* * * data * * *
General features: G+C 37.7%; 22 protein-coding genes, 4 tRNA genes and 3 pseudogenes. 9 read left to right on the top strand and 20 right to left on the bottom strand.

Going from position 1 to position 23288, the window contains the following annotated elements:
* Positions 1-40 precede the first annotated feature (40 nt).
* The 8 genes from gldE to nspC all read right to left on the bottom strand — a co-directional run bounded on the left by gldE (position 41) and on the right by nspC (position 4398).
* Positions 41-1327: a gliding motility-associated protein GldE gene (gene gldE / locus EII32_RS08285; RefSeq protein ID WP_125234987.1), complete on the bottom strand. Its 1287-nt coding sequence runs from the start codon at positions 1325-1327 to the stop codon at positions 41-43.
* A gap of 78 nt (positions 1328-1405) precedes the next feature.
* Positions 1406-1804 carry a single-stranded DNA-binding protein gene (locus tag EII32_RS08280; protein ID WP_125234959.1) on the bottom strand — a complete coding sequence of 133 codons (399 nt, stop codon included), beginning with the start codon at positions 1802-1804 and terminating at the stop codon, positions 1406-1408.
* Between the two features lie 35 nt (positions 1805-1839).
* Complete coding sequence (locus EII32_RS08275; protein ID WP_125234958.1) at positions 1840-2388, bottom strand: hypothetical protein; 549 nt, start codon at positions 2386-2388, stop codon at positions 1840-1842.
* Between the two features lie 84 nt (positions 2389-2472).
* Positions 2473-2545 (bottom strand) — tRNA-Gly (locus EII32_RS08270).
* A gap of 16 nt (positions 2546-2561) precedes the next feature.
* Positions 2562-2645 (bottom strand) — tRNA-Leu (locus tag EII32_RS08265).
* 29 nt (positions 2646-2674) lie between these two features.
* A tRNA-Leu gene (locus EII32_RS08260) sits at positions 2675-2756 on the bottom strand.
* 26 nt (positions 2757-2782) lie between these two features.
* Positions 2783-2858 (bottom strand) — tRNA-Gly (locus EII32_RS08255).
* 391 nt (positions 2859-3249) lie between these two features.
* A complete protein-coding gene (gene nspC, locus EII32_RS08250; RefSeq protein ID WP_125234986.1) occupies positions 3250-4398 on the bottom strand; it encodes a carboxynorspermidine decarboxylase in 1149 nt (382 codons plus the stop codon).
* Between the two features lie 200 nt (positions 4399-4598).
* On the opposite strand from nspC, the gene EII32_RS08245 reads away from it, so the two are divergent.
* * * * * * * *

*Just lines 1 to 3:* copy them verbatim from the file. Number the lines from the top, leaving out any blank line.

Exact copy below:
General features: G+C 37.7%; 22 protein-coding genes, 4 tRNA genes and 3 pseudogenes. 9 read left to right on the top strand and 20 right to left on the bottom strand.

Going from position 1 to position 23288, the window contains the following annotated elements:
* Positions 1-40 precede the first annotated feature (40 nt).